In Stop the Beach Renourishment v. Florida Department of Environmental Protection, 130 S. Ct. 2592 (2010), the U.S. Supreme Court granted certiorari to determine whether the Florida Supreme Court had violated a group of littoral property owners’ Fifth Amendment rights–or committed a ”judicial taking”- by upholding the state of Florida’s Beach and Shore Preservation Act. Under the Act, the State is entitled to ownership of previously submerged land it restores as beach; this is true even though the normal private/state property line, the mean-high water line, is moved seaward, and the affected littoral owner(s) lose their right to have their property abut the water. Although a four-justice plurality led by Justice Scalia held that that the Florida Supreme Court did not violate the Fifth Amendment in this instance, the plurality did recognize this it is unconstitutional for any branch of state government to declare that what was once an established private property right no longer exists. In so doing, the plurality appears to endorse a judicial takings doctrine. This case note explores the institutional and policy ramifications of such a doctrine-ultimately concluding that the due process analysis advocated by Justice Kennedy in concurrence is a better doctrinal mechanism to corral wayward judges. After exploring the procedural and federalism concerns raised by a judicial takings doctrine, the note hypothesizes the viewpoints of several famous deceased takings scholars. The note then evaluates the position of living taking scholars Eduardo M. Penalver and Lihor Strahilevitz, whom propose a flexible approach that considers Takings Clause and due process analysis on a case-by-case basis.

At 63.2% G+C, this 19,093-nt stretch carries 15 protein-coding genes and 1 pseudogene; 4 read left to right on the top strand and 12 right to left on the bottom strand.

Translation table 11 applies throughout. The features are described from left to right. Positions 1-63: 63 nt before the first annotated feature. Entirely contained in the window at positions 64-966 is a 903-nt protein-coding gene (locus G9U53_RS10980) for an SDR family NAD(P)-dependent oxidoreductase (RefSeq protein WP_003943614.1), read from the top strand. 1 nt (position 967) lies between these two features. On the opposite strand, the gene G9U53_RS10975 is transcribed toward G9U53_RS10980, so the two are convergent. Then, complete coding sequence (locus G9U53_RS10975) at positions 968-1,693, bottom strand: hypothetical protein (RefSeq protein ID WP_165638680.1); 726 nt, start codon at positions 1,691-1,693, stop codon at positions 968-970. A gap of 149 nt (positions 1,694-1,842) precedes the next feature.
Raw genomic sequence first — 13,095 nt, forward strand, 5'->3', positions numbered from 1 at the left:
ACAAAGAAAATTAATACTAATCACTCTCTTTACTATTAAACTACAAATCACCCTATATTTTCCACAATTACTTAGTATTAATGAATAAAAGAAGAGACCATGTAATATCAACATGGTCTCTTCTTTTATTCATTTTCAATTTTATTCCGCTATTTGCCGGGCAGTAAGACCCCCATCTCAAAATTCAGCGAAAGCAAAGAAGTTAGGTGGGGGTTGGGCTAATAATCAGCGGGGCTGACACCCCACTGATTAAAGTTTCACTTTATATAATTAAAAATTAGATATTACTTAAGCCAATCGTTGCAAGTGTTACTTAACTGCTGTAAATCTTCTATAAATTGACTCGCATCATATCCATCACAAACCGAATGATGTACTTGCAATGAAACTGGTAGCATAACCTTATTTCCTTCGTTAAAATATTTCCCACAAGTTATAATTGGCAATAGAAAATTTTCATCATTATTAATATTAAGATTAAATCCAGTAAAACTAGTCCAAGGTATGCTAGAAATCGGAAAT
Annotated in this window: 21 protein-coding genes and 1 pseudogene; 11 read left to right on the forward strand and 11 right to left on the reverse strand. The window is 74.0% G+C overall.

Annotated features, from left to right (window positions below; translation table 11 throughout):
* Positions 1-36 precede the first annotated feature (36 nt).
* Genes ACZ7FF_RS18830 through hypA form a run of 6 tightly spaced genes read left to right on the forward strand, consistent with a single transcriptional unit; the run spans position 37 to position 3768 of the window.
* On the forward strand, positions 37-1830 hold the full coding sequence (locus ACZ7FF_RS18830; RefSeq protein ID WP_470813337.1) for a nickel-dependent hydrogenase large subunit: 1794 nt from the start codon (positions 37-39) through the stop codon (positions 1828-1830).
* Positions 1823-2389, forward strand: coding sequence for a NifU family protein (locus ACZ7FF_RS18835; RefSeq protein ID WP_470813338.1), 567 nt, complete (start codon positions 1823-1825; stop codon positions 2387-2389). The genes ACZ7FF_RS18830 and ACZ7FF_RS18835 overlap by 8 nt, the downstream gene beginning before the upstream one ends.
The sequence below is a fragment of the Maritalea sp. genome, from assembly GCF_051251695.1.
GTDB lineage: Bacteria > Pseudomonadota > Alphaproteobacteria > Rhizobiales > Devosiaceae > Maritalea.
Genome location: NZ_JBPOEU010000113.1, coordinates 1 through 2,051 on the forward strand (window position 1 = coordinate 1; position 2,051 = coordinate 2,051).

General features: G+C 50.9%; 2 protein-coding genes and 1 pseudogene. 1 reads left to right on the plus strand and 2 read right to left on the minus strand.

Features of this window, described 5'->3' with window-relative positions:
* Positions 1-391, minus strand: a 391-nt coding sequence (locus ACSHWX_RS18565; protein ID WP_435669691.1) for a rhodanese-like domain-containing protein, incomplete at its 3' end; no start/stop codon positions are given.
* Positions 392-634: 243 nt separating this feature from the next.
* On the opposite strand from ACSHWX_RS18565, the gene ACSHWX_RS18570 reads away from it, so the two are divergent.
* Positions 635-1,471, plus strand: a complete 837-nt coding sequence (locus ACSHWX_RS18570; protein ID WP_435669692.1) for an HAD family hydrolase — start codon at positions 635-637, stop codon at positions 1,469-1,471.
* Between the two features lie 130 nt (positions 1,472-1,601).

Mackesey, Brendan Esq., "Stop the beach renourishment, Inc. v. Florida Department of Environmental Protection: the dawn of a judicial takings doctrine?" (2013). Internship Reports (Restricted). 183.
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